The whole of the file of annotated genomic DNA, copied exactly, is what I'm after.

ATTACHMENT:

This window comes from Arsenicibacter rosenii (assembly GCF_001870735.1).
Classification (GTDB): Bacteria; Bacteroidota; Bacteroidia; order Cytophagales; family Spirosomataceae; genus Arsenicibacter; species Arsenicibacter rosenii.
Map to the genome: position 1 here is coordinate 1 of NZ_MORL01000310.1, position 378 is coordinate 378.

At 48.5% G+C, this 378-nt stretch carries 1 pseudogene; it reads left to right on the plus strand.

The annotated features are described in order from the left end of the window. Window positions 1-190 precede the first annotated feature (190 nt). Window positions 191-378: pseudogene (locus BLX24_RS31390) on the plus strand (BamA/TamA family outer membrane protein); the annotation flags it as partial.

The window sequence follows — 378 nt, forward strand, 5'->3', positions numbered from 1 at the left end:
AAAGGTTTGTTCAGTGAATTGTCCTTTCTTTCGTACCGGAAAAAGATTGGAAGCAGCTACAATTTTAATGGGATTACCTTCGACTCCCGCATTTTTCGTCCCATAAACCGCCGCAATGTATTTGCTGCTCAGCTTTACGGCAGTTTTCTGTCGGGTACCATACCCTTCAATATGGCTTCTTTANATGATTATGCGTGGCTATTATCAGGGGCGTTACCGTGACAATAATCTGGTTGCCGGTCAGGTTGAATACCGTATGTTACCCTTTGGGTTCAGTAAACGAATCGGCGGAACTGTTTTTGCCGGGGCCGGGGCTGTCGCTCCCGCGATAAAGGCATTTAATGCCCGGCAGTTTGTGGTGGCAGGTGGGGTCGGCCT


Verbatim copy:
This window comes from Arsenicibacter rosenii (assembly GCF_001870735.1).
Classification (GTDB): Bacteria; Bacteroidota; Bacteroidia; order Cytophagales; family Spirosomataceae; genus Arsenicibacter; species Arsenicibacter rosenii.
Map to the genome: position 1 here is coordinate 1 of NZ_MORL01000310.1, position 378 is coordinate 378.

At 48.5% G+C, this 378-nt stretch carries 1 pseudogene; it reads left to right on the plus strand.

The annotated features are described in order from the left end of the window. Window positions 1-190 precede the first annotated feature (190 nt). Window positions 191-378: pseudogene (locus BLX24_RS31390) on the plus strand (BamA/TamA family outer membrane protein); the annotation flags it as partial.

The window sequence follows — 378 nt, forward strand, 5'->3', positions numbered from 1 at the left end:
AAAGGTTTGTTCAGTGAATTGTCCTTTCTTTCGTACCGGAAAAAGATTGGAAGCAGCTACAATTTTAATGGGATTACCTTCGACTCCCGCATTTTTCGTCCCATAAACCGCCGCAATGTATTTGCTGCTCAGCTTTACGGCAGTTTTCTGTCGGGTACCATACCCTTCAATATGGCTTCTTTANATGATTATGCGTGGCTATTATCAGGGGCGTTACCGTGACAATAATCTGGTTGCCGGTCAGGTTGAATACCGTATGTTACCCTTTGGGTTCAGTAAACGAATCGGCGGAACTGTTTTTGCCGGGGCCGGGGCTGTCGCTCCCGCGATAAAGGCATTTAATGCCCGGCAGTTTGTGGTGGCAGGTGGGGTCGGCCT